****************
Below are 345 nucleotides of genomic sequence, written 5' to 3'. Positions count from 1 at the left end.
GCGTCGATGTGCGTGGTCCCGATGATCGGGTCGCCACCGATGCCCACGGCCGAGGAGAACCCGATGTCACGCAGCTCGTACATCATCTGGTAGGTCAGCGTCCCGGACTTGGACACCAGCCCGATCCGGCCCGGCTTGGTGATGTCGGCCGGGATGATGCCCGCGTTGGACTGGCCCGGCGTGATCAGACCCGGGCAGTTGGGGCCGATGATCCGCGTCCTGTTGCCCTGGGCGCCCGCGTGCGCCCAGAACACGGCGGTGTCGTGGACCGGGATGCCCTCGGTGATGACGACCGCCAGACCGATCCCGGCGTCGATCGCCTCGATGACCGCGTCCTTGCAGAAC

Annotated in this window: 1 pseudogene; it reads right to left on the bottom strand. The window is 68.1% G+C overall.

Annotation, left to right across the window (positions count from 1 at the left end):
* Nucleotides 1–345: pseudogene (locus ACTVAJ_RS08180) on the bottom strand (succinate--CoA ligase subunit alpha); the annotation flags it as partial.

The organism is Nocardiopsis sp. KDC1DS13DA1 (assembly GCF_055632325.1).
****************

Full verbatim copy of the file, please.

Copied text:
Below are 345 nucleotides of genomic sequence, written 5' to 3'. Positions count from 1 at the left end.
GCGTCGATGTGCGTGGTCCCGATGATCGGGTCGCCACCGATGCCCACGGCCGAGGAGAACCCGATGTCACGCAGCTCGTACATCATCTGGTAGGTCAGCGTCCCGGACTTGGACACCAGCCCGATCCGGCCCGGCTTGGTGATGTCGGCCGGGATGATGCCCGCGTTGGACTGGCCCGGCGTGATCAGACCCGGGCAGTTGGGGCCGATGATCCGCGTCCTGTTGCCCTGGGCGCCCGCGTGCGCCCAGAACACGGCGGTGTCGTGGACCGGGATGCCCTCGGTGATGACGACCGCCAGACCGATCCCGGCGTCGATCGCCTCGATGACCGCGTCCTTGCAGAAC

Annotated in this window: 1 pseudogene; it reads right to left on the bottom strand. The window is 68.1% G+C overall.

Annotation, left to right across the window (positions count from 1 at the left end):
* Nucleotides 1–345: pseudogene (locus ACTVAJ_RS08180) on the bottom strand (succinate--CoA ligase subunit alpha); the annotation flags it as partial.

The organism is Nocardiopsis sp. KDC1DS13DA1 (assembly GCF_055632325.1).